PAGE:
Checking In: Talking Fitness Again
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On Muscle Memory . . . and Hope

All week long, I look for . . . 

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and on Fridays, I report back.

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Hope, like every virtue, is a choice that becomes a habit that becomes spiritual muscle memory. It’s a renewable resource for moving through life as it is, not as we wish it to be.”
                –
Krista Tippett

I read the quote (above) from Krista Tippett early this week, and it's been hanging there in my head ever since.

Hope.
Muscle memory.

I don't know that I would ever have put those two terms next to each other.
But now I do!

When I think about "muscle memory" I think about all those things I just do automatically, but that were hard for me at one time.

Tying my shoes.
Executing the long-tail cast-on.
Threading my sewing machine.
Moving through a vinyasa.
French braiding hair.
Doing a dead lift.

But with enough repetition and practice, I can do any of those things without even thinking about it now.

Perhaps it's that way with hope, too?

These days, feelings of hope and feelings of no-hope-at-all swing wildly in my psyche. And yet . . . I still go through the automatic actions of someone who is full of hope for the future.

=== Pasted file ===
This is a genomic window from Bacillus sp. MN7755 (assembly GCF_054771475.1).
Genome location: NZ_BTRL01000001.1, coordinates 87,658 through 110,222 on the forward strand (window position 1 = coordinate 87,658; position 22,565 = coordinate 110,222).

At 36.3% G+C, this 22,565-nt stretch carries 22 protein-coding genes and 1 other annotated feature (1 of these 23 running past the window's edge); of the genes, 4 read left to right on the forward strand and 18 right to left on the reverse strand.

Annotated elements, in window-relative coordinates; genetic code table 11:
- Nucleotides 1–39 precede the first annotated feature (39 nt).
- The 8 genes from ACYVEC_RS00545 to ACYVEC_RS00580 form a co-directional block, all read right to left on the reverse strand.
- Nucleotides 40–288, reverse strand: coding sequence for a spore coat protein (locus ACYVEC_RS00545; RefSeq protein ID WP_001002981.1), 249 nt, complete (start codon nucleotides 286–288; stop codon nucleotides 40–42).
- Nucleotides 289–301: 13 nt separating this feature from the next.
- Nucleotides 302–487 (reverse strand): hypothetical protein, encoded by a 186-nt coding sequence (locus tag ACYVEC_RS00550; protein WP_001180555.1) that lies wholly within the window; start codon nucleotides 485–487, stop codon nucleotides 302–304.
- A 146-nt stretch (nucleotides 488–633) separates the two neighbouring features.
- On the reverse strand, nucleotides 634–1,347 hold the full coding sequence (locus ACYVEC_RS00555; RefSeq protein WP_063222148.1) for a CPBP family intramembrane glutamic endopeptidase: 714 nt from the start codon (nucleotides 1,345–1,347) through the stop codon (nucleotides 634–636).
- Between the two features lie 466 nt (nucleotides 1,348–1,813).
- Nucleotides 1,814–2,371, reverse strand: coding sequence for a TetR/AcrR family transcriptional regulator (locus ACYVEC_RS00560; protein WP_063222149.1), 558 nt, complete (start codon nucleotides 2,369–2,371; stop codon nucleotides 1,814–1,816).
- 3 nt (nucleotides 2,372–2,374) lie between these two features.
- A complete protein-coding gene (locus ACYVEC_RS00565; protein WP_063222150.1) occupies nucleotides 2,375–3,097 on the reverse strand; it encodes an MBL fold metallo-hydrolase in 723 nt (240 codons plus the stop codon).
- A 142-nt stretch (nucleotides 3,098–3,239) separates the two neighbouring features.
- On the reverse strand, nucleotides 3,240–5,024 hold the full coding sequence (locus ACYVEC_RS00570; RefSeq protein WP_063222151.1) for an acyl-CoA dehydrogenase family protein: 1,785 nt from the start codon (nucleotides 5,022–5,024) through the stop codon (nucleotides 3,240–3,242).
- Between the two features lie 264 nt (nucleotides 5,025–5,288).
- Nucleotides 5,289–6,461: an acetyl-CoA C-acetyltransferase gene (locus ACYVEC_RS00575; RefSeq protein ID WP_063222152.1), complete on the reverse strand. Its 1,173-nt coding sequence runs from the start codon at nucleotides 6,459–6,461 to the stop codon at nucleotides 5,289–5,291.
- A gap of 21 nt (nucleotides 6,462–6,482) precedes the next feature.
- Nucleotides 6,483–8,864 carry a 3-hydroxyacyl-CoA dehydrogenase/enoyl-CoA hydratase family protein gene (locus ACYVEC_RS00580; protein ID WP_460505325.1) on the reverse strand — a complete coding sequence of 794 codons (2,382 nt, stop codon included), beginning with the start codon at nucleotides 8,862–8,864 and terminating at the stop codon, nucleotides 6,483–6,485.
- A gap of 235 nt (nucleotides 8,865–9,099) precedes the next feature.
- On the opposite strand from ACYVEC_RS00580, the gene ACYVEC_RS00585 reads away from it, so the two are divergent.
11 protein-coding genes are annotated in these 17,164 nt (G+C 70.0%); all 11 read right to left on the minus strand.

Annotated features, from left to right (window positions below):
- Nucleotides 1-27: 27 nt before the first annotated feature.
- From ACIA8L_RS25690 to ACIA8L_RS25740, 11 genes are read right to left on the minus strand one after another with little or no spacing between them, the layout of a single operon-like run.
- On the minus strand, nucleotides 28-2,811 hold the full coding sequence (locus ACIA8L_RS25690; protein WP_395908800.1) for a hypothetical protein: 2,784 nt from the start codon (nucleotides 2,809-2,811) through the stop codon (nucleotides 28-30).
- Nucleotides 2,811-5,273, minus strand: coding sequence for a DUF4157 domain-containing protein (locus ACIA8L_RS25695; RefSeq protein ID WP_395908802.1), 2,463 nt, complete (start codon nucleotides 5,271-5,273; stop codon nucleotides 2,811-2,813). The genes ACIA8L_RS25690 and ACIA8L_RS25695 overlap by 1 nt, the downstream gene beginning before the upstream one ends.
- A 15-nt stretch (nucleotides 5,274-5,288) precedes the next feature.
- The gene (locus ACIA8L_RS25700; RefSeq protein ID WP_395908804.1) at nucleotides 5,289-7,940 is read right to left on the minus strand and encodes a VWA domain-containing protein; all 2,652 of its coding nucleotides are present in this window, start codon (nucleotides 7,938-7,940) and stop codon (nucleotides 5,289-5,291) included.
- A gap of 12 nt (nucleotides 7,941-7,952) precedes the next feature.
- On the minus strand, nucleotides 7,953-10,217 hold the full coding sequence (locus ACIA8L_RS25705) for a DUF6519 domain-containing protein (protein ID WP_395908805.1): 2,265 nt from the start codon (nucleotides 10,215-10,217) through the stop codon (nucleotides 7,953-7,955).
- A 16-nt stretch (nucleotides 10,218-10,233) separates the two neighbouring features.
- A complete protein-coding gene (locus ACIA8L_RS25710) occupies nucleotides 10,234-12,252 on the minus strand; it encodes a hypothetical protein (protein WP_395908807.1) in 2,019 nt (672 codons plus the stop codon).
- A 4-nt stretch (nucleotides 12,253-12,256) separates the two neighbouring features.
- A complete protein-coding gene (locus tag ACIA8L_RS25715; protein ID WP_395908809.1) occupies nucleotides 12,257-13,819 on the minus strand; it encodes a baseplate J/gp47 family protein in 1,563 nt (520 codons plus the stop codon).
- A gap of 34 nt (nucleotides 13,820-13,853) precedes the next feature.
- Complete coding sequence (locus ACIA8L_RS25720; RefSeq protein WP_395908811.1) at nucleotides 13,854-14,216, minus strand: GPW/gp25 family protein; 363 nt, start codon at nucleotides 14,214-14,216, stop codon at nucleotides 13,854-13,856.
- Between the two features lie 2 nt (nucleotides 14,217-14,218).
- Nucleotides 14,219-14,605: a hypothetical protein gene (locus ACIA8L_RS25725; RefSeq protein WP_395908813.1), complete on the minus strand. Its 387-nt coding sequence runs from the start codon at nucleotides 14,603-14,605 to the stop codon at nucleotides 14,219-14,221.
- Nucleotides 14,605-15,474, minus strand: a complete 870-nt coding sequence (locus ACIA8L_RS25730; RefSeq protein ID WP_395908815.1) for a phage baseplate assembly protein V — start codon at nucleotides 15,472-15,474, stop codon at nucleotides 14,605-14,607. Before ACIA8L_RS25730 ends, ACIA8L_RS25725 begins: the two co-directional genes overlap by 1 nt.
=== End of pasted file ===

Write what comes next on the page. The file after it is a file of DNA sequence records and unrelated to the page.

I plant bulbs in my garden.
(Hoping for a future spring that is thick with daffodils!)

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I work out every day.
(Hoping for that day 20-some years in the future when I can pick myself up after a fall!)

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I wind yarn.
(And dream of the sweater that will keep me warm and cozy at some point in the future!)

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Just going through the motions  . . . of hope.

It turns out that even when there are . . . things, situations, people . . . who challenge my hope-filled nature, I know that down deep, I've still got hope. It's there. Even when I don't think about it.

It's my spiritual muscle memory at work!

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My best wishes to all of you . . . for a weekend filled with peace and solace, time to rest -- and things that bring you joy.

Hang in there.
Try to find some time to let your spiritual muscle memory do its thing.

==

PS -- Just in case you're having severe anxiety about the election, I wanted to pass along this link to an article that came out yesterday in The Atlantic. A good reminder . . . that 2020 is not 2016. It gave me a little . . . hope. (At least for a mintue.) Maybe it will give you some, too.

 

Comments

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Shirley

I really appreciate your Friday postings about hope. While I am managing pandemic life fairly well, I struggle with hope about the election next week. I “hope” the Atlantic writer is correct about polling. Keeping my fingers crossed.

kayT

Thank you for the link to the Atlantic article. As Shirley said, I sure HOPE he is right.